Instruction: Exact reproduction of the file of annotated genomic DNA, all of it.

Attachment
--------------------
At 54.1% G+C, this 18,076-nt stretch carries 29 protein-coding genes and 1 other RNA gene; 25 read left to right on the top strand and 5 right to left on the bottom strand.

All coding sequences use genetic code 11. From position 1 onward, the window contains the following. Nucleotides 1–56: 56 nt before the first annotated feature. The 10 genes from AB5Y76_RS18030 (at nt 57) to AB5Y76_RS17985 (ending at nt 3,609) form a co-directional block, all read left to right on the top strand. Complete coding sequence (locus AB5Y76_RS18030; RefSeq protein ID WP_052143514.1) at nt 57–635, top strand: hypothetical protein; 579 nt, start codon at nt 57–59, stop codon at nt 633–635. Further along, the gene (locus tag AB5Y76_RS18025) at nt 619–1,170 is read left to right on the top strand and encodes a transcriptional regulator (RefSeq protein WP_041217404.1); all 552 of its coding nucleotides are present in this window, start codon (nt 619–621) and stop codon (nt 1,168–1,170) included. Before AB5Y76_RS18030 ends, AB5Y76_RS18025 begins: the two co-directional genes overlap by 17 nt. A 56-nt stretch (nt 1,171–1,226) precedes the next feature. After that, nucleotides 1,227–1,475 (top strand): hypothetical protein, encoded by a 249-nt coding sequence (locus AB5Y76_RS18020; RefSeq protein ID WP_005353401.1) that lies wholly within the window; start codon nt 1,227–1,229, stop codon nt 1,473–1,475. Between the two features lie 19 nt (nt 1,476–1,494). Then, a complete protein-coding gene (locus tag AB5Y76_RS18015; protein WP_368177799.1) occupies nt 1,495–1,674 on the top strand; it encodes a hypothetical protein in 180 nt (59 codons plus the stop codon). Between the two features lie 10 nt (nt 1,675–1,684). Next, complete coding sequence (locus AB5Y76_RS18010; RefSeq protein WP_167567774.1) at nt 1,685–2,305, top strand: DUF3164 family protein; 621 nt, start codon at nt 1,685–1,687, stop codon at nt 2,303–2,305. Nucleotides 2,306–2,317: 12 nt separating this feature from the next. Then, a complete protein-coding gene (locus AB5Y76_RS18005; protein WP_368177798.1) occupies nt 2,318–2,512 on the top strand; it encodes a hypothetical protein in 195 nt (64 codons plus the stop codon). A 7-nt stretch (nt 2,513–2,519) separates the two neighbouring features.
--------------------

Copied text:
At 54.1% G+C, this 18,076-nt stretch carries 29 protein-coding genes and 1 other RNA gene; 25 read left to right on the top strand and 5 right to left on the bottom strand.

All coding sequences use genetic code 11. From position 1 onward, the window contains the following. Nucleotides 1–56: 56 nt before the first annotated feature. The 10 genes from AB5Y76_RS18030 (at nt 57) to AB5Y76_RS17985 (ending at nt 3,609) form a co-directional block, all read left to right on the top strand. Complete coding sequence (locus AB5Y76_RS18030; RefSeq protein ID WP_052143514.1) at nt 57–635, top strand: hypothetical protein; 579 nt, start codon at nt 57–59, stop codon at nt 633–635. Further along, the gene (locus tag AB5Y76_RS18025) at nt 619–1,170 is read left to right on the top strand and encodes a transcriptional regulator (RefSeq protein WP_041217404.1); all 552 of its coding nucleotides are present in this window, start codon (nt 619–621) and stop codon (nt 1,168–1,170) included. Before AB5Y76_RS18030 ends, AB5Y76_RS18025 begins: the two co-directional genes overlap by 17 nt. A 56-nt stretch (nt 1,171–1,226) precedes the next feature. After that, nucleotides 1,227–1,475 (top strand): hypothetical protein, encoded by a 249-nt coding sequence (locus AB5Y76_RS18020; RefSeq protein ID WP_005353401.1) that lies wholly within the window; start codon nt 1,227–1,229, stop codon nt 1,473–1,475. Between the two features lie 19 nt (nt 1,476–1,494). Then, a complete protein-coding gene (locus tag AB5Y76_RS18015; protein WP_368177799.1) occupies nt 1,495–1,674 on the top strand; it encodes a hypothetical protein in 180 nt (59 codons plus the stop codon). Between the two features lie 10 nt (nt 1,675–1,684). Next, complete coding sequence (locus AB5Y76_RS18010; RefSeq protein WP_167567774.1) at nt 1,685–2,305, top strand: DUF3164 family protein; 621 nt, start codon at nt 1,685–1,687, stop codon at nt 2,303–2,305. Nucleotides 2,306–2,317: 12 nt separating this feature from the next. Then, a complete protein-coding gene (locus AB5Y76_RS18005; protein WP_368177798.1) occupies nt 2,318–2,512 on the top strand; it encodes a hypothetical protein in 195 nt (64 codons plus the stop codon). A 7-nt stretch (nt 2,513–2,519) separates the two neighbouring features.